Now, the Labour Party urgently needs to stand above and get beyond this cynical campaign against the leadership, and fight racism in the only way it can be fought — collaboratively, collectively and with understanding of the underlying causes.

There are countless initiatives that support individuals, defend communities and campaign politically against racism. From Care 4 Calais, which gives concrete support to refugees trapped in France, to Glasgow’s Unity Centre, which defends and advises people in danger of deportation or detention, volunteers and activists from all backgrounds are doing life-saving anti-racist work.

Not one of those projects believes that only people who are the direct targets of a particular form of racism are qualified to define or pronounce on it — that anti-Muslim racism should be fenced off from anti-black or anti-Roma racism or, indeed, anti-semitism.

Each has its particular features and history but must be analysed and challenged in the context of racism in general.

The Labour Party is committed to tackling the inequality and hopelessness that fuels racism and fascism and, if this summer’s antics temporarily derailed its ability to campaign effectively on these issues, they have also created a new sense that we can find common ground across the left on which to renew our anti-racist and anti-fascist work.

There are many trade unionists, including Unison assistant general secretary Roger McKenzie, and MPs such as Diane Abbott and David Lammy who have worked for years to make the struggle against racism and fascism, including anti-semitism, part of the warp and weft of their unions and the Labour Party. This is not always easy.

McKenzie says: “It’s dead easy to talk with people who agree with you, but proper organising means shifting people who don’t agree with you. We’ve got to see that as an organising principle. We need to foreground equality, challenge discrimination and welcome people who have changed their minds. We need to mobilise the trade union membership and particularly the black members and not just say what we are against but be clear about what we are for.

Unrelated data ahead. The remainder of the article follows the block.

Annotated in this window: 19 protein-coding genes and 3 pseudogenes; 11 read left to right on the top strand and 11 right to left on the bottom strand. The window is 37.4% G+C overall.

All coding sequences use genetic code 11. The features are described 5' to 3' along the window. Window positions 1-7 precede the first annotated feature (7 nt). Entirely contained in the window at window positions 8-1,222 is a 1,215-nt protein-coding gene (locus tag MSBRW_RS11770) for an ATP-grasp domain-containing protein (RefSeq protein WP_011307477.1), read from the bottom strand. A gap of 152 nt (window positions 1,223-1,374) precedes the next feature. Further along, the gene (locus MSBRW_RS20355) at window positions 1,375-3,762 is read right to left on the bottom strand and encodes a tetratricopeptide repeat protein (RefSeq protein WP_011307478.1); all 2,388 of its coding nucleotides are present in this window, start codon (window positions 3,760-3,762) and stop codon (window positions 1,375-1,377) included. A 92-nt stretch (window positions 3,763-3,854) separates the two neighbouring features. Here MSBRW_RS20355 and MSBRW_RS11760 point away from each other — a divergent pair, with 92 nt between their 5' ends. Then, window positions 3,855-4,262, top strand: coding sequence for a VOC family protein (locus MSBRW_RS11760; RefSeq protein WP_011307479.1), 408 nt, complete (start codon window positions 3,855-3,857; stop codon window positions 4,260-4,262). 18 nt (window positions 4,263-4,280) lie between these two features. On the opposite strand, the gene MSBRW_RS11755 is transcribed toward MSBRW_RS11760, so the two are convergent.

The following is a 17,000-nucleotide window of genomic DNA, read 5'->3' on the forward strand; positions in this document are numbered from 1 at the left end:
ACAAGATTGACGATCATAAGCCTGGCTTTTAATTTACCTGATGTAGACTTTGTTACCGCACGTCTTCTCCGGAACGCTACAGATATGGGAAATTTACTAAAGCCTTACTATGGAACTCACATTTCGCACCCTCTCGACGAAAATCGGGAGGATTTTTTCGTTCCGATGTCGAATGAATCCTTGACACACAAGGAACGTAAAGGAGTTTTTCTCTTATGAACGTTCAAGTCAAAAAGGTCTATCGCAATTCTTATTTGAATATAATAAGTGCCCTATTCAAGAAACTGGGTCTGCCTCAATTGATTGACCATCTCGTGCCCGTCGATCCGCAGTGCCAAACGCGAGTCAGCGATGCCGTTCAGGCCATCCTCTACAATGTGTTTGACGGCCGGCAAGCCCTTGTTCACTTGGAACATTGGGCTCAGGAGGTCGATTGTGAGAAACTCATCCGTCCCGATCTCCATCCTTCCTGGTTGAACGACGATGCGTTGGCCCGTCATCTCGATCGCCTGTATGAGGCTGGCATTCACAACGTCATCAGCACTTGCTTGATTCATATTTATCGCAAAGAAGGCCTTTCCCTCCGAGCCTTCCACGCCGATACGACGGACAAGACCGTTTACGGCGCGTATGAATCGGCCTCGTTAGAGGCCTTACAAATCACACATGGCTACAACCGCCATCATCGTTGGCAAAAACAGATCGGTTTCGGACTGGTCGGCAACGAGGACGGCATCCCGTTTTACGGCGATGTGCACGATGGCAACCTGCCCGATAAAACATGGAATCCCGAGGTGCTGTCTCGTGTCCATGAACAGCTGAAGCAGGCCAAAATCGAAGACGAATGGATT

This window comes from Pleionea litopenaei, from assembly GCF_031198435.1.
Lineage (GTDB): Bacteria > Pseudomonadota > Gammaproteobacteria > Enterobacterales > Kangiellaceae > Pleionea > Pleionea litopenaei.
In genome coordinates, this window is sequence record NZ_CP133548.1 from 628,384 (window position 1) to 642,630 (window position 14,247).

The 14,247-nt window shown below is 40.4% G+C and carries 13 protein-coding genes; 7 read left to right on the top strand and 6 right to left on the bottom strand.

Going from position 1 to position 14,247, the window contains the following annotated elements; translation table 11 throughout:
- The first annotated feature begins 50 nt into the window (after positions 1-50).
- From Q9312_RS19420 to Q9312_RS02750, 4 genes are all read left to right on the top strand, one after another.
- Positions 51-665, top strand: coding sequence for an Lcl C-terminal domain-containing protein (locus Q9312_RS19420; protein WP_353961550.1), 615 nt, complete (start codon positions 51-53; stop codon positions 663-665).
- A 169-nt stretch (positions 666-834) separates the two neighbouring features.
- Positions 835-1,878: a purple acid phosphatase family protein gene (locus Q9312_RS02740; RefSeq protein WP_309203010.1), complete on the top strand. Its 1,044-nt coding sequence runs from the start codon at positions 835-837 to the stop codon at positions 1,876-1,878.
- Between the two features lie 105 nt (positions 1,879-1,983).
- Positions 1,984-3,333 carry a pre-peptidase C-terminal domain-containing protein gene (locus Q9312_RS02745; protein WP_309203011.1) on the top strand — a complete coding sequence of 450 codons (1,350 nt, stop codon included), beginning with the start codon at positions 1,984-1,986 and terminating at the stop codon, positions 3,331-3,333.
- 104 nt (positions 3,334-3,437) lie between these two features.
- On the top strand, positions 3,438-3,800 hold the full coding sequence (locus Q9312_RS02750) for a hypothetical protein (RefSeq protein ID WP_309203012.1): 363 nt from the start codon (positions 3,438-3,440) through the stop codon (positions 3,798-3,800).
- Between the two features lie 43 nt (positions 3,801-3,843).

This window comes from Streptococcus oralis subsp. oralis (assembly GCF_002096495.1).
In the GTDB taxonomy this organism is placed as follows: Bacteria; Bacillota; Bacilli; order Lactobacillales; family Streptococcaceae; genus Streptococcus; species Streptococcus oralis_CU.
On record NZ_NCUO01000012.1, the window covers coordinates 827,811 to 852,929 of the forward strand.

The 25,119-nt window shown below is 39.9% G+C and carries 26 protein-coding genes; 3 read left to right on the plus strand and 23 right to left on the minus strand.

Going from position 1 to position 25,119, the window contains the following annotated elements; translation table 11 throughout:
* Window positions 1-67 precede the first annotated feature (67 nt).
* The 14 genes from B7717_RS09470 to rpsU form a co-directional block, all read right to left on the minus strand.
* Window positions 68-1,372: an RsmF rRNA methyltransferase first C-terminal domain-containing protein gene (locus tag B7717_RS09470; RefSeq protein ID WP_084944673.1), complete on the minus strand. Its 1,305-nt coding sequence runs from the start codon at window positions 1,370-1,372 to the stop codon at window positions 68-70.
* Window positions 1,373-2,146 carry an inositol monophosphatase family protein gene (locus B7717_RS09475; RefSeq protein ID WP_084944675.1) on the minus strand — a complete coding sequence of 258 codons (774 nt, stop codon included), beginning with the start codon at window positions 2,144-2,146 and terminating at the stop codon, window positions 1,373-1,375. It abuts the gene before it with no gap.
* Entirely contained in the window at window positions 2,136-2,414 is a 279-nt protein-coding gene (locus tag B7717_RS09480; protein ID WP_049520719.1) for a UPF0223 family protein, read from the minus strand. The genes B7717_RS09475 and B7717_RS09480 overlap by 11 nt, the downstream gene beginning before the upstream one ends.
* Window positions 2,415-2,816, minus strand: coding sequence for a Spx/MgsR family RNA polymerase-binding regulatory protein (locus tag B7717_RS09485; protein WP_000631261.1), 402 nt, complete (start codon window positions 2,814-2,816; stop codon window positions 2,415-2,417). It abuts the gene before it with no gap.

“You can mobilise people against something in the short term, but that’s not sustainable.”

He argues that through the trade unions and the Labour Party we can mobilise positively for progressive politics in order to build a broad outward-looking anti-racist movement.

The attacks on the leadership have produced such a fog of irrational nonsense that many people, including some members of the NEC, are scared to speak out.

At the same time, people who are confident about understanding or discussing anti-semitism can’t make themselves heard against the noise coming from the anti-left brigade.

The result has been negotiating without understanding — give a bit on IHRA, take a bit on free speech — when what we need is to unravel, discuss and explore it so we can create a firm foundation for our anti-racist activism across the board.

This requires initiatives in which the Labour Party’s support will be crucial and that includes facilitating and encouraging wide-ranging, sophisticated discussion.

Despite having made a compromise on the IHRA document that many Labour Party members find hard to stomach, the experiences of the summer have highlighted the ways that the party can move forward.

We have learnt that we must confidently resist pressure from bodies hostile to the Labour project to compromise on the party’s principles of equality and justice, that we need to work with a broad range of Jewish and other minority opinion to develop robust, common responses to the rise of the racist far right and, above all, we need a broad, strong movement that can protect and promote our vision of a just, diverse, egalitarian society.